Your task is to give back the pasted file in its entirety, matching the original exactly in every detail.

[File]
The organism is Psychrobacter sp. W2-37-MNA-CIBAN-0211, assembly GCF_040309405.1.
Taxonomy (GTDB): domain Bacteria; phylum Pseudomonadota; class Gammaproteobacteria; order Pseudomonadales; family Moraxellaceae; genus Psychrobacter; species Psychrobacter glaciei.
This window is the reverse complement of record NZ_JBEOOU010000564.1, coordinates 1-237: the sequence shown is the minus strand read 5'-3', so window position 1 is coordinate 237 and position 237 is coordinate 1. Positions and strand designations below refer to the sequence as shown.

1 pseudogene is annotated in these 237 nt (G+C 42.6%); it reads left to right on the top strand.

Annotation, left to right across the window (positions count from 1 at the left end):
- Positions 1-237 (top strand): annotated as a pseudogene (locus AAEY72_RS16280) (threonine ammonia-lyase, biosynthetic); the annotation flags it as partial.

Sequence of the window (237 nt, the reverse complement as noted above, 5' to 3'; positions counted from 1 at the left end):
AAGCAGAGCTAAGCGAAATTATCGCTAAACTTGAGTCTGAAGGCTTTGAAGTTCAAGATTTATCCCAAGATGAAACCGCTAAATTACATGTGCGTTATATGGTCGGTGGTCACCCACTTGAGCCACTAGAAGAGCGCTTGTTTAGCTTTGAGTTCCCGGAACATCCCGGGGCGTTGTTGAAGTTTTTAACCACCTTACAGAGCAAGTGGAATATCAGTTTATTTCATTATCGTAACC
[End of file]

The organism is Psychrobacter sp. W2-37-MNA-CIBAN-0211, assembly GCF_040309405.1.
Taxonomy (GTDB): domain Bacteria; phylum Pseudomonadota; class Gammaproteobacteria; order Pseudomonadales; family Moraxellaceae; genus Psychrobacter; species Psychrobacter glaciei.
This window is the reverse complement of record NZ_JBEOOU010000564.1, coordinates 1-237: the sequence shown is the minus strand read 5'-3', so window position 1 is coordinate 237 and position 237 is coordinate 1. Positions and strand designations below refer to the sequence as shown.

1 pseudogene is annotated in these 237 nt (G+C 42.6%); it reads left to right on the top strand.

Annotation, left to right across the window (positions count from 1 at the left end):
- Positions 1-237 (top strand): annotated as a pseudogene (locus AAEY72_RS16280) (threonine ammonia-lyase, biosynthetic); the annotation flags it as partial.

Sequence of the window (237 nt, the reverse complement as noted above, 5' to 3'; positions counted from 1 at the left end):
AAGCAGAGCTAAGCGAAATTATCGCTAAACTTGAGTCTGAAGGCTTTGAAGTTCAAGATTTATCCCAAGATGAAACCGCTAAATTACATGTGCGTTATATGGTCGGTGGTCACCCACTTGAGCCACTAGAAGAGCGCTTGTTTAGCTTTGAGTTCCCGGAACATCCCGGGGCGTTGTTGAAGTTTTTAACCACCTTACAGAGCAAGTGGAATATCAGTTTATTTCATTATCGTAACC